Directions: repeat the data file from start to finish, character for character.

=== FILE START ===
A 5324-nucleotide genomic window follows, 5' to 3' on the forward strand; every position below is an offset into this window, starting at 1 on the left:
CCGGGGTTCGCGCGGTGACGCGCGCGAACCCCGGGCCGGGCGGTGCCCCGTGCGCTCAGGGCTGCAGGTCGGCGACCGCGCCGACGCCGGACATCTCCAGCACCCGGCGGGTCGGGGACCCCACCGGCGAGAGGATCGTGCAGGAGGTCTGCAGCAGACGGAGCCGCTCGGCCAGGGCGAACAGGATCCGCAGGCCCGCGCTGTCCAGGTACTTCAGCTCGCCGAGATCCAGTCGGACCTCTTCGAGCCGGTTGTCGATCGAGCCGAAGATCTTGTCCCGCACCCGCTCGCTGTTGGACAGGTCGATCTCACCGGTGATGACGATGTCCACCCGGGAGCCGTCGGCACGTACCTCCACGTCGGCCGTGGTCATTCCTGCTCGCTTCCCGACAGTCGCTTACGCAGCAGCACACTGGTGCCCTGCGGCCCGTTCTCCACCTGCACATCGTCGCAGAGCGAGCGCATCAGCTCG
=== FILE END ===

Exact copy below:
A 5324-nucleotide genomic window follows, 5' to 3' on the forward strand; every position below is an offset into this window, starting at 1 on the left:
CCGGGGTTCGCGCGGTGACGCGCGCGAACCCCGGGCCGGGCGGTGCCCCGTGCGCTCAGGGCTGCAGGTCGGCGACCGCGCCGACGCCGGACATCTCCAGCACCCGGCGGGTCGGGGACCCCACCGGCGAGAGGATCGTGCAGGAGGTCTGCAGCAGACGGAGCCGCTCGGCCAGGGCGAACAGGATCCGCAGGCCCGCGCTGTCCAGGTACTTCAGCTCGCCGAGATCCAGTCGGACCTCTTCGAGCCGGTTGTCGATCGAGCCGAAGATCTTGTCCCGCACCCGCTCGCTGTTGGACAGGTCGATCTCACCGGTGATGACGATGTCCACCCGGGAGCCGTCGGCACGTACCTCCACGTCGGCCGTGGTCATTCCTGCTCGCTTCCCGACAGTCGCTTACGCAGCAGCACACTGGTGCCCTGCGGCCCGTTCTCCACCTGCACATCGTCGCAGAGCGAGCGCATCAGCTCG